Bulletin News

Black History Month Celebration Planned During February


SUNY Cortland will celebrate Black History Month (BHM) throughout February with a series of events including lectures, sandwich seminars, musical performances, diverse cuisines and the annual reception in celebration of diversity.

BHM campus events will be posted online in the College's home page calendar and on the Africana Studies Department and the Multicultural Life Office websites.

Highlights will include:

• The Unity Celebration Reception on Wednesday, April 13, in Brockway Hall, Jacobus Lounge. Rescheduled from Feb. 1 due to the weather, this hors d’oeuvres reception takes place from 5-6:30 p.m. To attend, R.S.V.P. to Ann Cutler at (607) 753-2336.

• A presentation by Noelle Chaddock Paley, director of the College’s Multicultural Life Office and a faculty member of the Africana Studies Department. She will outline a new direction for programming in her area on Thursday, Feb. 17. Her talk, titled “Re-imagining Multicultural Life and Diversity at SUNY Cortland” begins at noon in Brockway Hall Jacobus Lounge.

• The annual Cultural Celebration at 4 p.m. on Sunday, Feb. 27, in Old Main Brown Auditorium. The event will feature performances by the SUNY Cortland Gospel Choir and guest choirs and by the A Capella singers.

• A visit by Horace Campbell, a Syracuse University professor of African American studies and political science who directs the university's Africa Initiative. He will discuss "Barack Obama and 21st Century Politics: Revolution and Counter Revolution in the U.S." at 7 p.m. on Monday, Feb. 28, in the Corey Union Fireplace Lounge.

“Black History Month is a time to take stock, reflect, and honor the culture, history and achievements of African Americans,” said Seth Asumah, a SUNY Distinguished Teaching Professor and chair of the Africana Studies Department. “Yet the celebration should not be restricted to one’s racial or cultural background. It is an American celebration. It is impossible to separate black history from American history as a whole, so it must be celebrated by all Americans.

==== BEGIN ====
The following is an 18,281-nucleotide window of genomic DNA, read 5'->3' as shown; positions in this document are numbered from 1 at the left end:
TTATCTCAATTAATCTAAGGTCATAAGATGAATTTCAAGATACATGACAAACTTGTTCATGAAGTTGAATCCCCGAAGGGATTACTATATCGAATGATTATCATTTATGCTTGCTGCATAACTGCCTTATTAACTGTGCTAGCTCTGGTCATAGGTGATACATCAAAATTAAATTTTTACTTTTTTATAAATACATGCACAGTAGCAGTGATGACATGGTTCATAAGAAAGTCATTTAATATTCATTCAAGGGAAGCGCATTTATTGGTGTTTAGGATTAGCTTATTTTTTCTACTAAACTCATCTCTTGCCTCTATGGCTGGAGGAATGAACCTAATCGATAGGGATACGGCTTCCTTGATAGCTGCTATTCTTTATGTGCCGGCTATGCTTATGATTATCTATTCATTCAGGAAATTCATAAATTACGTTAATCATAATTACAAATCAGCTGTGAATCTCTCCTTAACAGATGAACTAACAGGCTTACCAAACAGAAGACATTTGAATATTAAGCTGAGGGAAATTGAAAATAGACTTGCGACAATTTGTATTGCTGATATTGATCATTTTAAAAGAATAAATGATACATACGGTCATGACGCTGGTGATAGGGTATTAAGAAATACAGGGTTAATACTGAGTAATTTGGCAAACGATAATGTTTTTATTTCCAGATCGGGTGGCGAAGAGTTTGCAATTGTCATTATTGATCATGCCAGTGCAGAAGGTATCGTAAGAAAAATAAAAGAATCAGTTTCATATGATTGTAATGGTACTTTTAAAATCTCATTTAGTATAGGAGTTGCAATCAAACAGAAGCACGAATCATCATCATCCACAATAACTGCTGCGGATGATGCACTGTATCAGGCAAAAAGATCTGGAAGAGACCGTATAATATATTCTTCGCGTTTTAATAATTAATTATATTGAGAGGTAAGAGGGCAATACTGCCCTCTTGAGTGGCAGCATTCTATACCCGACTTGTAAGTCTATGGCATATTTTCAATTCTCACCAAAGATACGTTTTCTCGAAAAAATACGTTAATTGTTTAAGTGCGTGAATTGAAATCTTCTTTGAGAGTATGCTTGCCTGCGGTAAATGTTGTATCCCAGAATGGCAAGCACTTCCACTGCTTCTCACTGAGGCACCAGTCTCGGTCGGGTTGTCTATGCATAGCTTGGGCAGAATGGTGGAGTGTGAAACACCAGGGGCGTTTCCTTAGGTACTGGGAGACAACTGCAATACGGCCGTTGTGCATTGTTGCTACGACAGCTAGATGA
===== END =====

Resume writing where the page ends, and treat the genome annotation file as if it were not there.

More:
In the U.S., Black History Month commenced in 1926 when its founder, Dr. Carter Godwin Woodson, and other African American and white scholars realized the lack of studies and documentation about black history and the apparent disrespect for black culture. Previously called Negro History Week, the commemorative period was renamed Black History Week in 1972 and Black History Month in 1976.

“Black History Month should not be treated as a cross borne by Black people every day, rather it should be utilized as a bridge to cross over to new heights and to understand some of the turbulent socio-political issues in the American polity,” Asumah said.

The Africana Studies Department has organized BHM events for the College since the late 1970s. For the last 10 years, the Multicultural Life Office, Black Student Union, Women of Color, Man of Value and Excellence, and Caribbean Student Association have collaborated with Africana Studies to organize the campus BHM events.

Black History Month event sponsors include the Affirmative Action Committee, Provost and Vice President for Academic Affairs’ Office, President’s Office, Dean of Arts and Sciences Office, Vice President for Student Affairs’ Office, Multicultural Life Office, Black Student Union, Political Science Department, Political Science Association, Campus Artist and Lecture Series, the Africana Studies Department, Center for Gender and Intercultural Studies, Committee on the Status of Women in Education, Multicultural Council and Student Government Association.

For more information about Black History Month, contact Asumah at (607) 753-2064, or in Old Main, Room 208-B.